YOU’VE BUILT an internal-use tool that makes you much more efficient or cultivated a skill that your peers typically lack. Should you spin it off as a business of its own and sell it to other channel pros, giving you a whole new stream of revenue?
There are no simple answers, but there are ample success stories that can offer insight into how to determine if there is a market for your product or service and how to launch it without jeopardizing your existing business.
Spinoff businesses often derive from tools that channel pros created to solve a problem or streamline operations. For example, Macon, Ga.-based Tier2Technologies was born because founder Alex Permenter noticed that customers of his original managed services business were submitting incomplete tickets to the help desk, leading to staff spending significant amounts of time trying to fill in the gaps. The company’s namesake product, Tier2Tickets, walks an end user through submitting a ticket straight to the MSP’s PSA and collects annotated screenshots of the user’s last 20 actions before they activated the ticket.
MSPbots, which offers data-driven process automation and business intelligence software for MSPs, was created after CEO Daniel Wang experienced two big pain points in his own managed services practice: the high cost of paying and managing people. The startup developed a series of bots for standardizing and automating repetitive tasks, as well as nudging employees to perform important chores like clocking in or out and entering their time.
The Oneonta, N.Y.-based agency JoomConnect, for its part, came about after founder Chris Chase invested in ConnectWise software for his managed services firm and wanted to add a sales and marketing element for his team. The resulting JoomConnect platform automates campaigns and sales activities for MSPs.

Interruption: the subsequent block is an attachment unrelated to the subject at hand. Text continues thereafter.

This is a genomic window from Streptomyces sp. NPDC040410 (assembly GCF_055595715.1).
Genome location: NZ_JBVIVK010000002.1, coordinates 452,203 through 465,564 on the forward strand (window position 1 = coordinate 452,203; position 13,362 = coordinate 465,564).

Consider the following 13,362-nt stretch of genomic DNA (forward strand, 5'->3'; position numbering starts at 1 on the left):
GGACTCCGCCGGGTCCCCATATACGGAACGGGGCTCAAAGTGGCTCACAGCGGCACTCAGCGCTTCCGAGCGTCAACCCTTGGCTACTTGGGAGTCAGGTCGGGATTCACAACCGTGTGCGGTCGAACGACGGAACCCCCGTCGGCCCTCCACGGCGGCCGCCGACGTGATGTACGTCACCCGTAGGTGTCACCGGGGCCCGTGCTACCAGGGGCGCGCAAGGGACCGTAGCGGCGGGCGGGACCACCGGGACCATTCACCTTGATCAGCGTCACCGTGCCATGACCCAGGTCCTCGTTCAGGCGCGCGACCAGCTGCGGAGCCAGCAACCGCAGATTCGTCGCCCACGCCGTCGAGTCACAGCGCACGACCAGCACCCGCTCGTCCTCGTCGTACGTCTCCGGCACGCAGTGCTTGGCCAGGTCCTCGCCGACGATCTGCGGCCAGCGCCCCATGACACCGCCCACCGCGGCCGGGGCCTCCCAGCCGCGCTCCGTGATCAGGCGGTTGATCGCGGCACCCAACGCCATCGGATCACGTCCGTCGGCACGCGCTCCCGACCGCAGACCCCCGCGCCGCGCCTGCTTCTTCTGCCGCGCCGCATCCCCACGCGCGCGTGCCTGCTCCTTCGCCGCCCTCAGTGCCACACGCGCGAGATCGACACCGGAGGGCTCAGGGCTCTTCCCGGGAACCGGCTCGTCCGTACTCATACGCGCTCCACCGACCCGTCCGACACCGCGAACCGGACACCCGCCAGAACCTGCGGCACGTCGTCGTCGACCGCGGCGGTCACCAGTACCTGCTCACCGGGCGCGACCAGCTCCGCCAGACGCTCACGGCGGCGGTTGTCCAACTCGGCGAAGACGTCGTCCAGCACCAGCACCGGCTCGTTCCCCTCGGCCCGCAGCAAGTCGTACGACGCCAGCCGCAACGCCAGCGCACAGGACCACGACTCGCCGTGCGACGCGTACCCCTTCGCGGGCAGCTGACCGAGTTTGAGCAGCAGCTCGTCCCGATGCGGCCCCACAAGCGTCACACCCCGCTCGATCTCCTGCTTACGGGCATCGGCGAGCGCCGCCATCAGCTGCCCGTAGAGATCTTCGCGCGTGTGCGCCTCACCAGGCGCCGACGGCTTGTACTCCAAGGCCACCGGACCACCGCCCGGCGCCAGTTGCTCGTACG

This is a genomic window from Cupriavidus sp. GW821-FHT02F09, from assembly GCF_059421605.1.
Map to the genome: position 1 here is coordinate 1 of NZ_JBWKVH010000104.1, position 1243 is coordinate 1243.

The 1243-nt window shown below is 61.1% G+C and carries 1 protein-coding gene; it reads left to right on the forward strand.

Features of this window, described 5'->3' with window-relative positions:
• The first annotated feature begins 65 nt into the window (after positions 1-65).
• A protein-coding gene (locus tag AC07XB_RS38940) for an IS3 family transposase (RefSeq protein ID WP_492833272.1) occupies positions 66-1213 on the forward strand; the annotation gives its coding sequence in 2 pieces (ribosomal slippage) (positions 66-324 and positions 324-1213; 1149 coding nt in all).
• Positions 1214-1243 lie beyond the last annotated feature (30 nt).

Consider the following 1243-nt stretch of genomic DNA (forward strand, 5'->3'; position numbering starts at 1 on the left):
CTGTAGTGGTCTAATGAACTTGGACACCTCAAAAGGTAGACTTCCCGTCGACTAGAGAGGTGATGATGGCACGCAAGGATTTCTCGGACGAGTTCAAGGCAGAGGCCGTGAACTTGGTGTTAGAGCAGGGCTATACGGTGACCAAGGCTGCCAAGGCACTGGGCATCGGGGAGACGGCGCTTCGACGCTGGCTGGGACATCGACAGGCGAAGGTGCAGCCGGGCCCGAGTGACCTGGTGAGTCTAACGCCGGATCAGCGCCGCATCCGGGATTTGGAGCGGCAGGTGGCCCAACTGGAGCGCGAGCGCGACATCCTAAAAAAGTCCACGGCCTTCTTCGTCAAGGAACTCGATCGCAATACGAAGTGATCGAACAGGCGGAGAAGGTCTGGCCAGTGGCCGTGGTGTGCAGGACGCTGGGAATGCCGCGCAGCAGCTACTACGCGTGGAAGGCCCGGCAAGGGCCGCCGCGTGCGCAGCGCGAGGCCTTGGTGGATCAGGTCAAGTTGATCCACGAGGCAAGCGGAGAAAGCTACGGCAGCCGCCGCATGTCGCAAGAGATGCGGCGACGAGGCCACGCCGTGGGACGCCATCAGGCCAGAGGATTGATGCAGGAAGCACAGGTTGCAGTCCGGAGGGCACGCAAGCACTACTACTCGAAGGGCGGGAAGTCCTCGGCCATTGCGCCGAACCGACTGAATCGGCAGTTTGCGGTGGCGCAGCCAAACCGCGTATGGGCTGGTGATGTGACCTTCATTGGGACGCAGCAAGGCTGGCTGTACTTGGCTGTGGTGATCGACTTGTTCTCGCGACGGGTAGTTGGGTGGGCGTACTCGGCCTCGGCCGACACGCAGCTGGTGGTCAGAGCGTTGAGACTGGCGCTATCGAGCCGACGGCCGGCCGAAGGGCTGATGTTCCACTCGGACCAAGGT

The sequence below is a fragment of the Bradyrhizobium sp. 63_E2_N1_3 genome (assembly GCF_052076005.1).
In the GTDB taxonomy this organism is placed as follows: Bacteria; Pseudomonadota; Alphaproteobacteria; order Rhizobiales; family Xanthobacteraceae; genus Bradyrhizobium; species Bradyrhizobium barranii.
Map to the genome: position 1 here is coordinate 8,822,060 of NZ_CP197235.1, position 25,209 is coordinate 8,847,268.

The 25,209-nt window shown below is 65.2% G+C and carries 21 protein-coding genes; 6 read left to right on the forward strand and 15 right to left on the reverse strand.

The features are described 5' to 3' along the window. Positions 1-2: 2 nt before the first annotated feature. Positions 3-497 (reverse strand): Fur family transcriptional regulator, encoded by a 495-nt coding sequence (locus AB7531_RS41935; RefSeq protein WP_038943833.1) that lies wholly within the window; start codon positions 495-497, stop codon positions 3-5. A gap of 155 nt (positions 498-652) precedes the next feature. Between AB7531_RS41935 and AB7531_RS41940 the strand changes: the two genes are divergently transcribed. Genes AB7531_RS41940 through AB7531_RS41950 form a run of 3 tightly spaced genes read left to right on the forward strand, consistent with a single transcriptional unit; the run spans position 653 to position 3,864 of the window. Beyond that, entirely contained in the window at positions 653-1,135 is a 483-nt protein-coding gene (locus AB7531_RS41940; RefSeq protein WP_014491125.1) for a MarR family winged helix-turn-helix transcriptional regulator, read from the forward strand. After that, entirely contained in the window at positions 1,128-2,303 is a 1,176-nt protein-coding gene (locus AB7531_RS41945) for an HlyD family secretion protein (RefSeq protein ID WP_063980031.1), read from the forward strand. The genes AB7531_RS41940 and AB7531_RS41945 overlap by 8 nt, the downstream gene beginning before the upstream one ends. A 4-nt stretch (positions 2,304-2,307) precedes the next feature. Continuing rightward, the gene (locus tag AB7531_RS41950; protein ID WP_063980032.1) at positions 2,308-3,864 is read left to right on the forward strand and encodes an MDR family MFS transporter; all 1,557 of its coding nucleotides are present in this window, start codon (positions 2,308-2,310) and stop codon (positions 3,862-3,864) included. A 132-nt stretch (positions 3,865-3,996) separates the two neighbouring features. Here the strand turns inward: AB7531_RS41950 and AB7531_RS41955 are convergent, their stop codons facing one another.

Channel pros can also turn expertise into a spinoff business. Tim Taylor, president of Central Florida MSP TaylorWorks, leveraged his years of experience building a multimillion-dollar business to create Tim Taylor Consulting, which offers one-on-one coaching for MSPs and MSP startups.
Mitigating the Risks
Spinning off a business is not without risk, of course. When putting your energies into a new venture, your core business may suffer. Chase acknowledges that while developing JoomConnect, he wasn’t as focused on his IT business, especially during the initial phases of the rollout.
Permenter describes juggling a new company with an existing one a “tremendous, tremendous amount of work and effort and time,” and warns that the constraints you may find yourself under are significant. “It's very hard to go big and have one foot still in the other door,” he says. “Make sure that you have the time and the commitment to do it, because it will take more of that than you can possibly imagine.”
Taylor agrees. “You can only divide yourself so many ways, and if you're not careful, you can do two things poorly instead of one thing well.” Knowing the product or service you’re spinning off “really, really well,” he adds, will help you estimate how much time the project will require, enabling you to “budget” yourself more accurately.
Having people on your team whom you trust to manage your primary business competently while you focus elsewhere can make a huge difference too, Chase notes.
Another obvious risk is financial. There are often significant upfront costs to consider, especially for development. Permenter says that Tier2Technologies incurred development costs upwards of $500,000 before having a single customer. Chase, too, calls his development costs “pretty substantial,” noting that he hired an entire programming team to work on the product as it evolved.